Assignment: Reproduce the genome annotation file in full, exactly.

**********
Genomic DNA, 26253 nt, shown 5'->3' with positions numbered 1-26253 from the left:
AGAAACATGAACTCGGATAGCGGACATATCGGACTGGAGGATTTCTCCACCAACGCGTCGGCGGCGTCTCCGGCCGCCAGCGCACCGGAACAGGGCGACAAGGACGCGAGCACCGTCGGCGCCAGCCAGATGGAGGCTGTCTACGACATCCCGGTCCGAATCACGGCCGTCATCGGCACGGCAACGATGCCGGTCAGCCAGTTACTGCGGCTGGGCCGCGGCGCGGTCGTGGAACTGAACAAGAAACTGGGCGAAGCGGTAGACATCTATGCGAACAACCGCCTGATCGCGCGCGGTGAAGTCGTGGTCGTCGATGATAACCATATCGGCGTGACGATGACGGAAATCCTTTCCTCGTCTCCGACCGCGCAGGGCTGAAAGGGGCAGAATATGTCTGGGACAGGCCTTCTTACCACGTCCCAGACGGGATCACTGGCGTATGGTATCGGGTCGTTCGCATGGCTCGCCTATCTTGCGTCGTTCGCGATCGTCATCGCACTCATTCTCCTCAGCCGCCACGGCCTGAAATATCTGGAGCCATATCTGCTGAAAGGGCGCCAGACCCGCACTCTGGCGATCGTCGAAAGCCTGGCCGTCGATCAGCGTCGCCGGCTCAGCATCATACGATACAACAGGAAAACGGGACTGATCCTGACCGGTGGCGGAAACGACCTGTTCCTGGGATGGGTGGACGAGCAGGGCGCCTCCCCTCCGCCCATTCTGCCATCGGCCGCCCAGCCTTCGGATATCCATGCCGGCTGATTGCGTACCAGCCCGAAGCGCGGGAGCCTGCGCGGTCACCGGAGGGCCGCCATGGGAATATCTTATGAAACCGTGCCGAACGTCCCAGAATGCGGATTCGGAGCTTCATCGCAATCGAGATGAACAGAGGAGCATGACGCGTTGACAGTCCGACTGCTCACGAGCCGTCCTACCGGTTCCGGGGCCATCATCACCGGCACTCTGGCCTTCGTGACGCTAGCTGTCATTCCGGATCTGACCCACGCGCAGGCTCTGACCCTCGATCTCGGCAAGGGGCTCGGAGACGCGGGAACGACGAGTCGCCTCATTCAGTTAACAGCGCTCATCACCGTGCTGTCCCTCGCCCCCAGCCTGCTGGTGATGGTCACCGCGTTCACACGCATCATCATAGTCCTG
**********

Genomic DNA, 26253 nt, shown 5'->3' with positions numbered 1-26253 from the left:
AGAAACATGAACTCGGATAGCGGACATATCGGACTGGAGGATTTCTCCACCAACGCGTCGGCGGCGTCTCCGGCCGCCAGCGCACCGGAACAGGGCGACAAGGACGCGAGCACCGTCGGCGCCAGCCAGATGGAGGCTGTCTACGACATCCCGGTCCGAATCACGGCCGTCATCGGCACGGCAACGATGCCGGTCAGCCAGTTACTGCGGCTGGGCCGCGGCGCGGTCGTGGAACTGAACAAGAAACTGGGCGAAGCGGTAGACATCTATGCGAACAACCGCCTGATCGCGCGCGGTGAAGTCGTGGTCGTCGATGATAACCATATCGGCGTGACGATGACGGAAATCCTTTCCTCGTCTCCGACCGCGCAGGGCTGAAAGGGGCAGAATATGTCTGGGACAGGCCTTCTTACCACGTCCCAGACGGGATCACTGGCGTATGGTATCGGGTCGTTCGCATGGCTCGCCTATCTTGCGTCGTTCGCGATCGTCATCGCACTCATTCTCCTCAGCCGCCACGGCCTGAAATATCTGGAGCCATATCTGCTGAAAGGGCGCCAGACCCGCACTCTGGCGATCGTCGAAAGCCTGGCCGTCGATCAGCGTCGCCGGCTCAGCATCATACGATACAACAGGAAAACGGGACTGATCCTGACCGGTGGCGGAAACGACCTGTTCCTGGGATGGGTGGACGAGCAGGGCGCCTCCCCTCCGCCCATTCTGCCATCGGCCGCCCAGCCTTCGGATATCCATGCCGGCTGATTGCGTACCAGCCCGAAGCGCGGGAGCCTGCGCGGTCACCGGAGGGCCGCCATGGGAATATCTTATGAAACCGTGCCGAACGTCCCAGAATGCGGATTCGGAGCTTCATCGCAATCGAGATGAACAGAGGAGCATGACGCGTTGACAGTCCGACTGCTCACGAGCCGTCCTACCGGTTCCGGGGCCATCATCACCGGCACTCTGGCCTTCGTGACGCTAGCTGTCATTCCGGATCTGACCCACGCGCAGGCTCTGACCCTCGATCTCGGCAAGGGGCTCGGAGACGCGGGAACGACGAGTCGCCTCATTCAGTTAACAGCGCTCATCACCGTGCTGTCCCTCGCCCCCAGCCTGCTGGTGATGGTCACCGCGTTCACACGCATCATCATAGTCCTG